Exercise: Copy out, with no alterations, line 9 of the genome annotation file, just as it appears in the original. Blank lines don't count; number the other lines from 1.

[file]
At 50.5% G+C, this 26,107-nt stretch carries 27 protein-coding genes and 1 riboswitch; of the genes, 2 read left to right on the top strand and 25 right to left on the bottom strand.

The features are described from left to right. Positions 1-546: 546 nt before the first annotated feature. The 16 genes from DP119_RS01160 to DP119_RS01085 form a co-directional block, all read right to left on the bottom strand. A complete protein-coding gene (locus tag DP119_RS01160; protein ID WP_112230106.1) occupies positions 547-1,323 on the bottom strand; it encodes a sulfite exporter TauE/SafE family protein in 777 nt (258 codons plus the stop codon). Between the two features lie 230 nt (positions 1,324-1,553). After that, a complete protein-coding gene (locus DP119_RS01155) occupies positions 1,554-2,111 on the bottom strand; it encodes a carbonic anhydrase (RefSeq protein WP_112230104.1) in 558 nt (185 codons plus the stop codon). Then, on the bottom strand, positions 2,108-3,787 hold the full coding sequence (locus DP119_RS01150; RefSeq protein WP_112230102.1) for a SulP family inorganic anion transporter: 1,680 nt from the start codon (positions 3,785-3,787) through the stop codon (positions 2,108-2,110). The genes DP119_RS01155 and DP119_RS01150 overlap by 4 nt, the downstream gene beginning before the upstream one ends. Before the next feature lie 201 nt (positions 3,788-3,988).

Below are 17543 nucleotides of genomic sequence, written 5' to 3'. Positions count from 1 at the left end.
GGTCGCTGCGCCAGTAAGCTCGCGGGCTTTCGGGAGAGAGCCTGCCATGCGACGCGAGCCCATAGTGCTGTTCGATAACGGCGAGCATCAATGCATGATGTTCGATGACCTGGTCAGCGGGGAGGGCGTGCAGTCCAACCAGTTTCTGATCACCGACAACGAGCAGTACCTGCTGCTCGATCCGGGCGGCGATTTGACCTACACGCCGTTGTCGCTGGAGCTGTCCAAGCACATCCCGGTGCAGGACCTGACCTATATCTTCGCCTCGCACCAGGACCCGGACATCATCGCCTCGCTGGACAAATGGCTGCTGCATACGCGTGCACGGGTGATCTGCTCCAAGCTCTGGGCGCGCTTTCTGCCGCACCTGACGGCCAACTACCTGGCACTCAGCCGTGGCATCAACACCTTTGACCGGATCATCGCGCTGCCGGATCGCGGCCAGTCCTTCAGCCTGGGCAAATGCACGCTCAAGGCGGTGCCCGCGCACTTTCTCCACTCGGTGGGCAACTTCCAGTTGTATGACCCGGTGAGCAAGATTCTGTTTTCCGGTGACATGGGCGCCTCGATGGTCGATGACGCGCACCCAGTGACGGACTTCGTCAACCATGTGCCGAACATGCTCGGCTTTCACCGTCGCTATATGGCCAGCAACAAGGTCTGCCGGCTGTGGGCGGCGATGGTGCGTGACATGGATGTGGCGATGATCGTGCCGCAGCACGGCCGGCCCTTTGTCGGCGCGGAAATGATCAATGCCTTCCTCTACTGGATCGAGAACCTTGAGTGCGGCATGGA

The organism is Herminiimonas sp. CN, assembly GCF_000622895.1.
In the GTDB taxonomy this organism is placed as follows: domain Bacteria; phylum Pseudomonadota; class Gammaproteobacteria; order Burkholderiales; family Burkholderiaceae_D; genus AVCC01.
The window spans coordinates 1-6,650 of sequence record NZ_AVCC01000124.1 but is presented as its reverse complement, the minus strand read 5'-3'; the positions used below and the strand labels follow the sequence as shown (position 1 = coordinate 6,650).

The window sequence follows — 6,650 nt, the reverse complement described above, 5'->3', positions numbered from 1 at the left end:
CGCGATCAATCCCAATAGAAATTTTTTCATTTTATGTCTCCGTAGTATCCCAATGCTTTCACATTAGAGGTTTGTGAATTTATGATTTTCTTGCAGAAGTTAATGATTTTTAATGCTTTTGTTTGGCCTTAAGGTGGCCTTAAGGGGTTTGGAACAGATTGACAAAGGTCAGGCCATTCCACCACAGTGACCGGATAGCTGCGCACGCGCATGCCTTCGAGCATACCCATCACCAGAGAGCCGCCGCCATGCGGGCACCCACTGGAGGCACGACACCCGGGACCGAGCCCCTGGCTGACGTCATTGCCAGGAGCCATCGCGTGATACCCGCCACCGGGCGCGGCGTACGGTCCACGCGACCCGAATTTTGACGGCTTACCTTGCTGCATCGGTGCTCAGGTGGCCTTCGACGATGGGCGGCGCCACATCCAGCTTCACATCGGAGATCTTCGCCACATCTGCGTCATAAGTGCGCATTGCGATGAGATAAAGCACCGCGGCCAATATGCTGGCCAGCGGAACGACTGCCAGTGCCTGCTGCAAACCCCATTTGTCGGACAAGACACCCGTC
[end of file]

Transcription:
CGCGATCAATCCCAATAGAAATTTTTTCATTTTATGTCTCCGTAGTATCCCAATGCTTTCACATTAGAGGTTTGTGAATTTATGATTTTCTTGCAGAAGTTAATGATTTTTAATGCTTTTGTTTGGCCTTAAGGTGGCCTTAAGGGGTTTGGAACAGATTGACAAAGGTCAGGCCATTCCACCACAGTGACCGGATAGCTGCGCACGCGCATGCCTTCGAGCATACCCATCACCAGAGAGCCGCCGCCATGCGGGCACCCACTGGAGGCACGACACCCGGGACCGAGCCCCTGGCTGACGTCATTGCCAGGAGCCATCGCGTGATACCCGCCACCGGGCGCGGCGTACGGTCCACGCGACCCGAATTTTGACGGCTTACCTTGCTGCATCGGTGCTCAGGTGGCCTTCGACGATGGGCGGCGCCACATCCAGCTTCACATCGGAGATCTTCGCCACATCTGCGTCATAAGTGCGCATTGCGATGAGATAAAGCACCGCGGCCAATATGCTGGCCAGCGGAACGACTGCCAGTGCCTGCTGCAAACCCCATTTGTCGGACAAGACACCCGTC